SCHLADMING, Austria (Reuters) - Local favorite Marcel Hirscher edged out Norwegian Henrik Kristoffersen at the World Cup slalom in Schladming on Tuesday after his great rival had snowballs thrown at him.
Hirscher, who will chase an elusive first Olympic gold medal at Pyeongchang next month, equaled Hermann Maier's total of 54 World Cup wins as he claimed his sixth slalom victory this season and moved closer to a seventh successive overall title.
Maier, known as the Herminator, is regarded as one of the greatest skiers of all time. Only Sweden's Ingemar Stenmark, with 86 victories, has won more World Cup races.
Replays showed that at least two snowballs were thrown at Kristoffersen during his second run, one appearing to hit him.
- PHOTOS: A look back at Queen performing in the 1970s and 1980s 22 Pictures
- All of these celebrities have had their nudes leaked 35 Pictures
The Norwegian, who did not appear to lose time, gesticulated angrily at the finish line before watching Hirscher, who already had a lead of 0.20 seconds from the first run, charge down to win by 0.39 seconds.
Kristoffersen told Hirscher what had happened as the pair shook hands and the Austrian, looking surprised, replied, "Oh really?, I'm sorry."
"It's really a lack of respect... a race in Schladming is like a home race for me so it's not cool," Kristoffersen told Austrian broadcaster ORF.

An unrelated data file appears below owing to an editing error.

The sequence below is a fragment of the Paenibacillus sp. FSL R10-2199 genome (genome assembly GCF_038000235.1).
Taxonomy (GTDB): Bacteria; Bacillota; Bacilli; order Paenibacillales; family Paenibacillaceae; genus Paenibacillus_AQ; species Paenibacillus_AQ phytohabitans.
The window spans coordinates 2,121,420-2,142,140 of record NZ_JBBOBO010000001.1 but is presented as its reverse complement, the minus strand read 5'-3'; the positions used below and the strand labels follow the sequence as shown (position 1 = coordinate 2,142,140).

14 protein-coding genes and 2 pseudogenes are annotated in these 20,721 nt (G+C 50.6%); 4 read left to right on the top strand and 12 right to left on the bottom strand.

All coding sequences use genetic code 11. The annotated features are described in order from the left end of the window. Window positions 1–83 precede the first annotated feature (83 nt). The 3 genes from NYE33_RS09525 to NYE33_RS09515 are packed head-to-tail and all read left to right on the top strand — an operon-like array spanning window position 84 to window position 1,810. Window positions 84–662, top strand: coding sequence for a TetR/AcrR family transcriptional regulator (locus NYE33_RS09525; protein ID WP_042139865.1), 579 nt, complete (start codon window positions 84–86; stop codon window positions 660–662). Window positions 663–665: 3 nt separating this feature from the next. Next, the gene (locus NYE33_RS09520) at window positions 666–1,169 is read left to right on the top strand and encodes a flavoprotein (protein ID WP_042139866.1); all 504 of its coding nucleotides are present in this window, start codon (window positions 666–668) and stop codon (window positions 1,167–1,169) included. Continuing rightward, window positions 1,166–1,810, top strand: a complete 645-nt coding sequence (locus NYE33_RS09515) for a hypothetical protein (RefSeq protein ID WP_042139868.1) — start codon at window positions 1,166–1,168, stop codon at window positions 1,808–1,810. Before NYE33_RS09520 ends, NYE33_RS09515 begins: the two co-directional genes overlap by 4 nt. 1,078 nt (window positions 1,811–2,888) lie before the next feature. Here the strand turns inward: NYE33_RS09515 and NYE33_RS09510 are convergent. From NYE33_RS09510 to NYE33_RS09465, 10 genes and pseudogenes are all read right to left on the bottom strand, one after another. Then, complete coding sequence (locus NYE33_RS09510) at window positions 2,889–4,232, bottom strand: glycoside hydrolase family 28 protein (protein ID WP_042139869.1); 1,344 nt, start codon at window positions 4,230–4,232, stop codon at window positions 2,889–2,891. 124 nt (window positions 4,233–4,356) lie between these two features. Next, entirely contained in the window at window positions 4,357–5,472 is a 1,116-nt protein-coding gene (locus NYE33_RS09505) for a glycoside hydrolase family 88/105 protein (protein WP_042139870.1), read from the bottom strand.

The floodlight race, in front of a large flag-waving crowd, had something of the atmosphere of a football match, especially when Hirscher crossed the finish line.
American Mikaela Shiffrin, the top women's skier, said the incident was dangerous.
"I don’t care who you are, who you cheer for, what your nationality, or what your reason. Throwing snowballs or any other kind of obstruction AT racers WHILE they are skiing to throw them off is not only disgusting, but dangerous," she said on Twitter.
"Marcel... can handle himself without anyone throwing snowballs at his competition."
It was Kristoffersen's eighth second place of the season, with six of those behind Hirscher.
The roles were briefly reversed in Sunday's slalom at Kitzbuehel when Kristoffersen claimed his first World Cup win of the season, with Hirscher second.
"This rivalry with Hirscher is really fun," said Kristoffersen, who lives in Austria. "He is the second best skier of all time."
Hirscher leads the overall standings with 1154 points, a lead of 174 over Kristoffersen. Norwegian Aksel Lund Svindal, a speed specialist who did not race on Tuesday, is third with 666.
(Writing by Brian Homewood in Bern; Editing by Ken Ferris)